• To give BACnet new capabilities for standardized communications among a wide range of applications, Addendum t defines an extensible-markup-language (XML) syntax that can be used to represent building data in a consistent, flexible, and extensible manner. It is anticipated that this will be the basis for a number of future BACnet capabilities.


Addendum q proposes the use of ZigBee as a BACnet wireless-data-link layer. ZigBee has emerged as SSPC 135's current wireless front-runner. Advantages to wireless include reduced wiring costs and the ability to move units easily as a room's, zone's, or building's configuration changes. It should be noted that these applications will not be battery-powered; they will require wired power.


Various BACnet groups and energy utilities are actively engaged in discussing three main topics: demand-response servers, real-time pricing, and building-price bidding. Communication between buildings and the energy utilities' demand-response automated servers likely will result from these discussions.

For example, buildings or groups of buildings could be contracted to decrease their energy consumption automatically in exchange for lower utility rates. If energy utilities anticipate reaching peak production, they would notify various buildings of the amount of demand reduction needed. One advantage of energy-utility integration is that energy savings are anticipated through the widening of zone-temperature deadbands, or “setbacks,” and lighting control. Another “green” advantage: Integration reduces a utility's need to fire up its inefficient “peaking” energy plants.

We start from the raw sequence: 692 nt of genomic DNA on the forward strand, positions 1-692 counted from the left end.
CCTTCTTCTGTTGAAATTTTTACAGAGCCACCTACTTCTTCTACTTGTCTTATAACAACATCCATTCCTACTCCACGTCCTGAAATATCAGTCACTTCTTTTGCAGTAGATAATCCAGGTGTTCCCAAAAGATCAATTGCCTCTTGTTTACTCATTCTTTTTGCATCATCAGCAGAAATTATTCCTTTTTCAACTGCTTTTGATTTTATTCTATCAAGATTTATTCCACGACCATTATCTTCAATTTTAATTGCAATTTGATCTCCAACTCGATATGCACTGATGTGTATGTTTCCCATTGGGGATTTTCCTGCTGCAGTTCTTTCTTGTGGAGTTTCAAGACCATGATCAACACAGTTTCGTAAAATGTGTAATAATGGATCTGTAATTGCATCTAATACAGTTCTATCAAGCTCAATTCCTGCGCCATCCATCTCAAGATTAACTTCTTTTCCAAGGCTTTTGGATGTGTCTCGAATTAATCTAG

BACnet Testing Laboratories (BTL) has published a set of guidelines for the implementation of BACnet devices that play well with others. The guidelines are posted on BACnet International's Website (


“Plugfests” and BTL submissions are recommended for testing new or updated device implementations.

A plugfest is an interoperability workshop during which devices from different manufacturers are paired off and tested on BACnet interactions: configuration, sharing data, scheduling, trending, and alarming. The tests determine if one device can locate another device on the network, read data from another device, process alarms sent by another device, etc.

Because different manufacturers make different assumptions about BACnet implementations, plugfests are opportunities for long-term manufacturers to share their knowledge about BACnet implementation with new manufacturers while verifying correct implementations. When issues do arise, they are likely to become the subject of future implementation guidelines.

North American plugfests take place annually: BACnet International held its ninth-annual BACnet Interoperability Workshop in St. Paul, Minn., Oct. 7-9.

The second method of testing is to submit devices to the BACnet laboratory operated by SoftDel in Mumbai, India, or BACnet Interest Group-Europe's (BIG-EU's) BACnet laboratory operated by WSP Lab in Stuttgart, Germany. If a device passes each test, it receives a BTL Mark, which signifies that the device is interoperable with other devices.

Stateside, BTL is testing BACnet workstations for the first time. The laboratory is expected to complete first-round workstation testing this winter, awarding BTL Marks to passing participants.

Known to many as “BACnet Bill,” William O. Swan leads building-standards initiatives for Alerton in Redmond, Wash. He formerly was the chairman of ASHRAE SSPC 135 and co-chairman of the BACnet Testing Laboratories working group.